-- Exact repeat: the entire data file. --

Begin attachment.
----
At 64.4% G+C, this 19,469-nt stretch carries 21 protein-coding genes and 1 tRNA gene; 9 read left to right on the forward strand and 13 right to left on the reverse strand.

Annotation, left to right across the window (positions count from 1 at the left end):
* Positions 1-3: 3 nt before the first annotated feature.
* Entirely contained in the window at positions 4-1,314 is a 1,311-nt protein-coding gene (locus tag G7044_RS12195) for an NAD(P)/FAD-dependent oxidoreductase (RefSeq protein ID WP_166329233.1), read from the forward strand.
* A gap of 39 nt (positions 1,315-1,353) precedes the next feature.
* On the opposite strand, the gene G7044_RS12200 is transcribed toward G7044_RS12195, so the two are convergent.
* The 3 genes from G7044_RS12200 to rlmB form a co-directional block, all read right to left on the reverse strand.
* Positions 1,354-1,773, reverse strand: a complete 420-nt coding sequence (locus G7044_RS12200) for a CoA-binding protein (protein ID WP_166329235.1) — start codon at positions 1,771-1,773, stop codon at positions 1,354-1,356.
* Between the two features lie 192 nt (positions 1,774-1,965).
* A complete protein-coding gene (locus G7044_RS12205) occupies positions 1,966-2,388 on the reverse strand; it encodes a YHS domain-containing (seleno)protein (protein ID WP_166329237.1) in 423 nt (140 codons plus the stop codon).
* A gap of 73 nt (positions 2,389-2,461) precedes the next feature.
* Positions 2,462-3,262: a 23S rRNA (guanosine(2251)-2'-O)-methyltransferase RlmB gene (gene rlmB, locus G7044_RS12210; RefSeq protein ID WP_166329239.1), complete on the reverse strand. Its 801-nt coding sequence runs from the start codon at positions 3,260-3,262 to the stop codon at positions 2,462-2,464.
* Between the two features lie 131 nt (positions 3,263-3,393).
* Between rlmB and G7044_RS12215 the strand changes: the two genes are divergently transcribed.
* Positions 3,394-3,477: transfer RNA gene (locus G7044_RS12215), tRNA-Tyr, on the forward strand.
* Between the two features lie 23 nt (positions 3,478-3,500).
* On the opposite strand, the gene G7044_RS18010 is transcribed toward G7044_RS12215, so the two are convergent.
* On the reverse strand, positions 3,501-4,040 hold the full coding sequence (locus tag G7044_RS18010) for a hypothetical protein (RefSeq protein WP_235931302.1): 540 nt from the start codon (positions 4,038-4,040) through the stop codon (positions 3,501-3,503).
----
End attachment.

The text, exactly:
At 64.4% G+C, this 19,469-nt stretch carries 21 protein-coding genes and 1 tRNA gene; 9 read left to right on the forward strand and 13 right to left on the reverse strand.

Annotation, left to right across the window (positions count from 1 at the left end):
* Positions 1-3: 3 nt before the first annotated feature.
* Entirely contained in the window at positions 4-1,314 is a 1,311-nt protein-coding gene (locus tag G7044_RS12195) for an NAD(P)/FAD-dependent oxidoreductase (RefSeq protein ID WP_166329233.1), read from the forward strand.
* A gap of 39 nt (positions 1,315-1,353) precedes the next feature.
* On the opposite strand, the gene G7044_RS12200 is transcribed toward G7044_RS12195, so the two are convergent.
* The 3 genes from G7044_RS12200 to rlmB form a co-directional block, all read right to left on the reverse strand.
* Positions 1,354-1,773, reverse strand: a complete 420-nt coding sequence (locus G7044_RS12200) for a CoA-binding protein (protein ID WP_166329235.1) — start codon at positions 1,771-1,773, stop codon at positions 1,354-1,356.
* Between the two features lie 192 nt (positions 1,774-1,965).
* A complete protein-coding gene (locus G7044_RS12205) occupies positions 1,966-2,388 on the reverse strand; it encodes a YHS domain-containing (seleno)protein (protein ID WP_166329237.1) in 423 nt (140 codons plus the stop codon).
* A gap of 73 nt (positions 2,389-2,461) precedes the next feature.
* Positions 2,462-3,262: a 23S rRNA (guanosine(2251)-2'-O)-methyltransferase RlmB gene (gene rlmB, locus G7044_RS12210; RefSeq protein ID WP_166329239.1), complete on the reverse strand. Its 801-nt coding sequence runs from the start codon at positions 3,260-3,262 to the stop codon at positions 2,462-2,464.
* Between the two features lie 131 nt (positions 3,263-3,393).
* Between rlmB and G7044_RS12215 the strand changes: the two genes are divergently transcribed.
* Positions 3,394-3,477: transfer RNA gene (locus G7044_RS12215), tRNA-Tyr, on the forward strand.
* Between the two features lie 23 nt (positions 3,478-3,500).
* On the opposite strand, the gene G7044_RS18010 is transcribed toward G7044_RS12215, so the two are convergent.
* On the reverse strand, positions 3,501-4,040 hold the full coding sequence (locus tag G7044_RS18010) for a hypothetical protein (RefSeq protein WP_235931302.1): 540 nt from the start codon (positions 4,038-4,040) through the stop codon (positions 3,501-3,503).